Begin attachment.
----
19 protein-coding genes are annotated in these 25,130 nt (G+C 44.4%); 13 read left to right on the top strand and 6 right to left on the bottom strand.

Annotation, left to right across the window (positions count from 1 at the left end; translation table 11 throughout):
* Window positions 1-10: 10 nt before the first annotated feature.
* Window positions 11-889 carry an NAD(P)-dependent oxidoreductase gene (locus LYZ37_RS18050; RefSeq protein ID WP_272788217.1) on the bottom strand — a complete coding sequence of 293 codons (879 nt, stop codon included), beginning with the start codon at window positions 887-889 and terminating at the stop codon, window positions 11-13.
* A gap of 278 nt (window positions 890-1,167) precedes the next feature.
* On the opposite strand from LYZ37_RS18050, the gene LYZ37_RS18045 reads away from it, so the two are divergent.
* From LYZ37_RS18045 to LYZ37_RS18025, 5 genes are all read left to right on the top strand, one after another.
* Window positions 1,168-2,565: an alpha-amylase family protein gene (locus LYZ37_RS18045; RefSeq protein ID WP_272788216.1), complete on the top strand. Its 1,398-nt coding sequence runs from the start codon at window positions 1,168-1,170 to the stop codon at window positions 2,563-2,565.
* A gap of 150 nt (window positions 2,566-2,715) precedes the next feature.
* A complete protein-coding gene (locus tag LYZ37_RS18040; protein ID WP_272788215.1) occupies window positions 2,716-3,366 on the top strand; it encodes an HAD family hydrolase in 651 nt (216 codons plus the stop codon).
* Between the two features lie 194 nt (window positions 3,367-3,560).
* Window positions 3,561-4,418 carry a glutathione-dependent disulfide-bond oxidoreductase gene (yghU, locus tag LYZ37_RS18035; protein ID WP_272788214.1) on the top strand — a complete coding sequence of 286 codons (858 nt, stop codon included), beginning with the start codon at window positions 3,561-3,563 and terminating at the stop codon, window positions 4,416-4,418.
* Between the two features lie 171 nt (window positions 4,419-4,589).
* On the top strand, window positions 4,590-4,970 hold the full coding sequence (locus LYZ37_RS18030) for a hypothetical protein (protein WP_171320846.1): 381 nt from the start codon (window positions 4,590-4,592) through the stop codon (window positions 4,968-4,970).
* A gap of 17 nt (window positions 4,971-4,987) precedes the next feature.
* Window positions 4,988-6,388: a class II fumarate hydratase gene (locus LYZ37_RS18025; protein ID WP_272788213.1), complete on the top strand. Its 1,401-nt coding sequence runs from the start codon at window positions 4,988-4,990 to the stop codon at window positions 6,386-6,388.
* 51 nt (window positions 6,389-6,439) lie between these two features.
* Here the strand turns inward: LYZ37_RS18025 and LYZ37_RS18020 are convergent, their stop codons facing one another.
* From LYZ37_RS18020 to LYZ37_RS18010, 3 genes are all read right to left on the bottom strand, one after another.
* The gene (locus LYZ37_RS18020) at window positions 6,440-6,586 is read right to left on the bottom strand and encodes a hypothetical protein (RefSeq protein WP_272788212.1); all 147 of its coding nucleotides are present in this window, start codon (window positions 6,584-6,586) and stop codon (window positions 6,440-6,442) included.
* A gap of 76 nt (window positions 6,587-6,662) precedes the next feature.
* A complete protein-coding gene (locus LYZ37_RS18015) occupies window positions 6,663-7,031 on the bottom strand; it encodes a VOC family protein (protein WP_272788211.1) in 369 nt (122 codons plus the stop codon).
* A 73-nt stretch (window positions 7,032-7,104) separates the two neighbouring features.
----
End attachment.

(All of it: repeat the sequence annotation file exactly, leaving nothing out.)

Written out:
19 protein-coding genes are annotated in these 25,130 nt (G+C 44.4%); 13 read left to right on the top strand and 6 right to left on the bottom strand.

Annotation, left to right across the window (positions count from 1 at the left end; translation table 11 throughout):
* Window positions 1-10: 10 nt before the first annotated feature.
* Window positions 11-889 carry an NAD(P)-dependent oxidoreductase gene (locus LYZ37_RS18050; RefSeq protein ID WP_272788217.1) on the bottom strand — a complete coding sequence of 293 codons (879 nt, stop codon included), beginning with the start codon at window positions 887-889 and terminating at the stop codon, window positions 11-13.
* A gap of 278 nt (window positions 890-1,167) precedes the next feature.
* On the opposite strand from LYZ37_RS18050, the gene LYZ37_RS18045 reads away from it, so the two are divergent.
* From LYZ37_RS18045 to LYZ37_RS18025, 5 genes are all read left to right on the top strand, one after another.
* Window positions 1,168-2,565: an alpha-amylase family protein gene (locus LYZ37_RS18045; RefSeq protein ID WP_272788216.1), complete on the top strand. Its 1,398-nt coding sequence runs from the start codon at window positions 1,168-1,170 to the stop codon at window positions 2,563-2,565.
* A gap of 150 nt (window positions 2,566-2,715) precedes the next feature.
* A complete protein-coding gene (locus tag LYZ37_RS18040; protein ID WP_272788215.1) occupies window positions 2,716-3,366 on the top strand; it encodes an HAD family hydrolase in 651 nt (216 codons plus the stop codon).
* Between the two features lie 194 nt (window positions 3,367-3,560).
* Window positions 3,561-4,418 carry a glutathione-dependent disulfide-bond oxidoreductase gene (yghU, locus tag LYZ37_RS18035; protein ID WP_272788214.1) on the top strand — a complete coding sequence of 286 codons (858 nt, stop codon included), beginning with the start codon at window positions 3,561-3,563 and terminating at the stop codon, window positions 4,416-4,418.
* Between the two features lie 171 nt (window positions 4,419-4,589).
* On the top strand, window positions 4,590-4,970 hold the full coding sequence (locus LYZ37_RS18030) for a hypothetical protein (protein WP_171320846.1): 381 nt from the start codon (window positions 4,590-4,592) through the stop codon (window positions 4,968-4,970).
* A gap of 17 nt (window positions 4,971-4,987) precedes the next feature.
* Window positions 4,988-6,388: a class II fumarate hydratase gene (locus LYZ37_RS18025; protein ID WP_272788213.1), complete on the top strand. Its 1,401-nt coding sequence runs from the start codon at window positions 4,988-4,990 to the stop codon at window positions 6,386-6,388.
* 51 nt (window positions 6,389-6,439) lie between these two features.
* Here the strand turns inward: LYZ37_RS18025 and LYZ37_RS18020 are convergent, their stop codons facing one another.
* From LYZ37_RS18020 to LYZ37_RS18010, 3 genes are all read right to left on the bottom strand, one after another.
* The gene (locus LYZ37_RS18020) at window positions 6,440-6,586 is read right to left on the bottom strand and encodes a hypothetical protein (RefSeq protein WP_272788212.1); all 147 of its coding nucleotides are present in this window, start codon (window positions 6,584-6,586) and stop codon (window positions 6,440-6,442) included.
* A gap of 76 nt (window positions 6,587-6,662) precedes the next feature.
* A complete protein-coding gene (locus LYZ37_RS18015) occupies window positions 6,663-7,031 on the bottom strand; it encodes a VOC family protein (protein WP_272788211.1) in 369 nt (122 codons plus the stop codon).
* A 73-nt stretch (window positions 7,032-7,104) separates the two neighbouring features.